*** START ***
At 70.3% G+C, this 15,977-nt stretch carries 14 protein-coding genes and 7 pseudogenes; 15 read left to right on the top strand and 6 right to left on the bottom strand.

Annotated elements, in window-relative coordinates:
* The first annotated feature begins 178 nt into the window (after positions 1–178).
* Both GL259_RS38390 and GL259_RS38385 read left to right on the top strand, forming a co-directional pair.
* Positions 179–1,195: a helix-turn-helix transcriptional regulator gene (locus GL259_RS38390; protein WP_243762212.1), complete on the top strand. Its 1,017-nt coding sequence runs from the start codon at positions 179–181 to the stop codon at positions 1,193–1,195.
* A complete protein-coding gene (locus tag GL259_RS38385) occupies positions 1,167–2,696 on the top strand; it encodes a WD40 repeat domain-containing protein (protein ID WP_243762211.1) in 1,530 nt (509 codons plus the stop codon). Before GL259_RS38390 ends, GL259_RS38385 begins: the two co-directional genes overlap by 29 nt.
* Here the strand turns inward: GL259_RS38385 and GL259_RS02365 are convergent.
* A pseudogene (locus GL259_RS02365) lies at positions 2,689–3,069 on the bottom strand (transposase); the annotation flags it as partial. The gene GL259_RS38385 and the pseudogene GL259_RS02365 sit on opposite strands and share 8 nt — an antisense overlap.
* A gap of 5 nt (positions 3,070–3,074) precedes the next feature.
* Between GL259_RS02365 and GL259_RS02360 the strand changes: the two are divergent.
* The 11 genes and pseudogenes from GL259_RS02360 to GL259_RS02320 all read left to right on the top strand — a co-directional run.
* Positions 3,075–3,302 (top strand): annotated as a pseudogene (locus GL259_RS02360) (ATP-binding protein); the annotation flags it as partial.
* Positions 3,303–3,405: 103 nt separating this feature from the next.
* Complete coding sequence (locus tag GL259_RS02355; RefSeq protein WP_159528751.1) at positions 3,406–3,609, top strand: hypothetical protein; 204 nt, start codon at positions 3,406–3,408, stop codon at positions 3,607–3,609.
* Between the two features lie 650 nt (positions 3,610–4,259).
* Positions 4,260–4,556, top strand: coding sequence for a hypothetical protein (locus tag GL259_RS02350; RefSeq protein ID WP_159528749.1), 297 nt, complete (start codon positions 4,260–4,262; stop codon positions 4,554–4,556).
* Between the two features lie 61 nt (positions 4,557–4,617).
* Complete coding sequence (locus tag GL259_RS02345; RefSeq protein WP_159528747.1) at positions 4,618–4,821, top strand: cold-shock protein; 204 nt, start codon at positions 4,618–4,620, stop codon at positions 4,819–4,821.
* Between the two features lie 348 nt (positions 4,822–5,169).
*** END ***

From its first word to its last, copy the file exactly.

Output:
At 70.3% G+C, this 15,977-nt stretch carries 14 protein-coding genes and 7 pseudogenes; 15 read left to right on the top strand and 6 right to left on the bottom strand.

Annotated elements, in window-relative coordinates:
* The first annotated feature begins 178 nt into the window (after positions 1–178).
* Both GL259_RS38390 and GL259_RS38385 read left to right on the top strand, forming a co-directional pair.
* Positions 179–1,195: a helix-turn-helix transcriptional regulator gene (locus GL259_RS38390; protein WP_243762212.1), complete on the top strand. Its 1,017-nt coding sequence runs from the start codon at positions 179–181 to the stop codon at positions 1,193–1,195.
* A complete protein-coding gene (locus tag GL259_RS38385) occupies positions 1,167–2,696 on the top strand; it encodes a WD40 repeat domain-containing protein (protein ID WP_243762211.1) in 1,530 nt (509 codons plus the stop codon). Before GL259_RS38390 ends, GL259_RS38385 begins: the two co-directional genes overlap by 29 nt.
* Here the strand turns inward: GL259_RS38385 and GL259_RS02365 are convergent.
* A pseudogene (locus GL259_RS02365) lies at positions 2,689–3,069 on the bottom strand (transposase); the annotation flags it as partial. The gene GL259_RS38385 and the pseudogene GL259_RS02365 sit on opposite strands and share 8 nt — an antisense overlap.
* A gap of 5 nt (positions 3,070–3,074) precedes the next feature.
* Between GL259_RS02365 and GL259_RS02360 the strand changes: the two are divergent.
* The 11 genes and pseudogenes from GL259_RS02360 to GL259_RS02320 all read left to right on the top strand — a co-directional run.
* Positions 3,075–3,302 (top strand): annotated as a pseudogene (locus GL259_RS02360) (ATP-binding protein); the annotation flags it as partial.
* Positions 3,303–3,405: 103 nt separating this feature from the next.
* Complete coding sequence (locus tag GL259_RS02355; RefSeq protein WP_159528751.1) at positions 3,406–3,609, top strand: hypothetical protein; 204 nt, start codon at positions 3,406–3,408, stop codon at positions 3,607–3,609.
* Between the two features lie 650 nt (positions 3,610–4,259).
* Positions 4,260–4,556, top strand: coding sequence for a hypothetical protein (locus tag GL259_RS02350; RefSeq protein ID WP_159528749.1), 297 nt, complete (start codon positions 4,260–4,262; stop codon positions 4,554–4,556).
* Between the two features lie 61 nt (positions 4,557–4,617).
* Complete coding sequence (locus tag GL259_RS02345; RefSeq protein WP_159528747.1) at positions 4,618–4,821, top strand: cold-shock protein; 204 nt, start codon at positions 4,618–4,620, stop codon at positions 4,819–4,821.
* Between the two features lie 348 nt (positions 4,822–5,169).